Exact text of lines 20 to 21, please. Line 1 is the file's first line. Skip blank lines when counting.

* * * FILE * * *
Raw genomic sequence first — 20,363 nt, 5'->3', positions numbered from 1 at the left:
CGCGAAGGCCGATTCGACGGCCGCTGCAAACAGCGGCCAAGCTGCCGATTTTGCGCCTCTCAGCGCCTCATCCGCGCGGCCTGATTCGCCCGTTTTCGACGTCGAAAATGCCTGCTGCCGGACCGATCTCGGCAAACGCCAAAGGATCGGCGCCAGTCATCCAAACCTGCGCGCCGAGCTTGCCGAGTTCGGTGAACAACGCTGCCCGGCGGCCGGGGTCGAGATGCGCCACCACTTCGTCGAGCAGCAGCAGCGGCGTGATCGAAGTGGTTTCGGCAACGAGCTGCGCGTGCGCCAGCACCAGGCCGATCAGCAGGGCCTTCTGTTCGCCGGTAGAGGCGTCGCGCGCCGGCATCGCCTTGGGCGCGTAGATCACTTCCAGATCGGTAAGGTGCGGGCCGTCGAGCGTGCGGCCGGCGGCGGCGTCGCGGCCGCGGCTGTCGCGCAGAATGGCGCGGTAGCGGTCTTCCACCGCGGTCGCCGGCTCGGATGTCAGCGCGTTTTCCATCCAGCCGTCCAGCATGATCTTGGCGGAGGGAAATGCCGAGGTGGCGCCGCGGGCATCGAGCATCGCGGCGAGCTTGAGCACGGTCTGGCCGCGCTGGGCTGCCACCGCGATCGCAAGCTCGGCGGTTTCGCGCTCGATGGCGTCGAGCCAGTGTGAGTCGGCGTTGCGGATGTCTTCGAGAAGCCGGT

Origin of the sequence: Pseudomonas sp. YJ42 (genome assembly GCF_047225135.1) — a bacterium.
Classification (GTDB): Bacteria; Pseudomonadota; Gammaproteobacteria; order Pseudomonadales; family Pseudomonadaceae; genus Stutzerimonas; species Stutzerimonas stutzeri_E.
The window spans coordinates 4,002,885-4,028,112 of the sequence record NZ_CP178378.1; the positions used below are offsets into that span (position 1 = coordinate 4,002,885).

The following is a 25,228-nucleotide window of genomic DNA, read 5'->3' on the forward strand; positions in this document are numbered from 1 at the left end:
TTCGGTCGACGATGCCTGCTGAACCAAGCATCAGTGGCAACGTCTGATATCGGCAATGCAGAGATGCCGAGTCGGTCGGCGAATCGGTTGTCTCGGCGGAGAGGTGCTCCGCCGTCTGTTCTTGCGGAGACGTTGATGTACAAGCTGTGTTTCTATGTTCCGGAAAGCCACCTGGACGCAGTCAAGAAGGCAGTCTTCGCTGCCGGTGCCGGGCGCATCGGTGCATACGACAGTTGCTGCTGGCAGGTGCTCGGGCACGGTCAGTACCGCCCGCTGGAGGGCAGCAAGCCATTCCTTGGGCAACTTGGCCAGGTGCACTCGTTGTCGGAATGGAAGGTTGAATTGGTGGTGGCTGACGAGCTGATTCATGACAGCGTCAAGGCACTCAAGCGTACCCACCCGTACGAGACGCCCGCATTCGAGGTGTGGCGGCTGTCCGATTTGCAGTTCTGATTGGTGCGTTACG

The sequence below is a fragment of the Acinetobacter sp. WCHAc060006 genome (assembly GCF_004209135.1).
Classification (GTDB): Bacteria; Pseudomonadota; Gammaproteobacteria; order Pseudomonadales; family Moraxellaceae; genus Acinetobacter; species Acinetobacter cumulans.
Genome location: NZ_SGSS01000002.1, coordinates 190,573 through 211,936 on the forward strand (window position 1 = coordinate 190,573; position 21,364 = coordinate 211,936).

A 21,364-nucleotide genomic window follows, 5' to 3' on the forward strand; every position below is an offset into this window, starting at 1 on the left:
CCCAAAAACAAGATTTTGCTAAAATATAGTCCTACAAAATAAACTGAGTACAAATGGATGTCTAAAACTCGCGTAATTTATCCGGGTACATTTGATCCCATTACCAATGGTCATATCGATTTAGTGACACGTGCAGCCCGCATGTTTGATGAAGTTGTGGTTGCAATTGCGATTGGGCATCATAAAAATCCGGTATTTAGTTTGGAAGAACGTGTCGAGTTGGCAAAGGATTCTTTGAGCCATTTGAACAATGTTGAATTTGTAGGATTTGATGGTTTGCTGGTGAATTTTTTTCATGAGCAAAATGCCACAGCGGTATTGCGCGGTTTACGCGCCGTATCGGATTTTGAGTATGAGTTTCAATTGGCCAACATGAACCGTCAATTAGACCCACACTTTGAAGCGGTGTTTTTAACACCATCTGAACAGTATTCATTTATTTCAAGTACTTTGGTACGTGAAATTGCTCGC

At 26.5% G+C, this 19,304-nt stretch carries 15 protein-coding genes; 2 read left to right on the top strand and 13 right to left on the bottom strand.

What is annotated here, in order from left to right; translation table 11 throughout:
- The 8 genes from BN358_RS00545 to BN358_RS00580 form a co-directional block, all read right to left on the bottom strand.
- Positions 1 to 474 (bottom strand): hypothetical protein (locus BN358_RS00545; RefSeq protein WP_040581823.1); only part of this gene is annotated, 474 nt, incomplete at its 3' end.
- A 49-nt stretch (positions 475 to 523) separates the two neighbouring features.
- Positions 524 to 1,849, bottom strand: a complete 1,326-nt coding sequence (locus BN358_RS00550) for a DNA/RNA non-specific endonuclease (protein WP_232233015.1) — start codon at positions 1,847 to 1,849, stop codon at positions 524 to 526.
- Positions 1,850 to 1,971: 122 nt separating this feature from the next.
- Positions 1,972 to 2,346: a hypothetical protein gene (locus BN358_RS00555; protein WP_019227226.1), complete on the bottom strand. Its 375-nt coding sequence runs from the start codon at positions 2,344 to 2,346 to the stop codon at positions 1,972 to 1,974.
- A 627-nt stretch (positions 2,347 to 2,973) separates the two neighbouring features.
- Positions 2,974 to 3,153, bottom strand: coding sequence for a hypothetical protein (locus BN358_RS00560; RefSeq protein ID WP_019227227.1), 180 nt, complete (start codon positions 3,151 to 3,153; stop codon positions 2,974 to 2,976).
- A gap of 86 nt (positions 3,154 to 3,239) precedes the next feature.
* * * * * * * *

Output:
- Positions 1,972 to 2,346: a hypothetical protein gene (locus BN358_RS00555; protein WP_019227226.1), complete on the bottom strand. Its 375-nt coding sequence runs from the start codon at positions 2,344 to 2,346 to the stop codon at positions 1,972 to 1,974.
- A 627-nt stretch (positions 2,347 to 2,973) separates the two neighbouring features.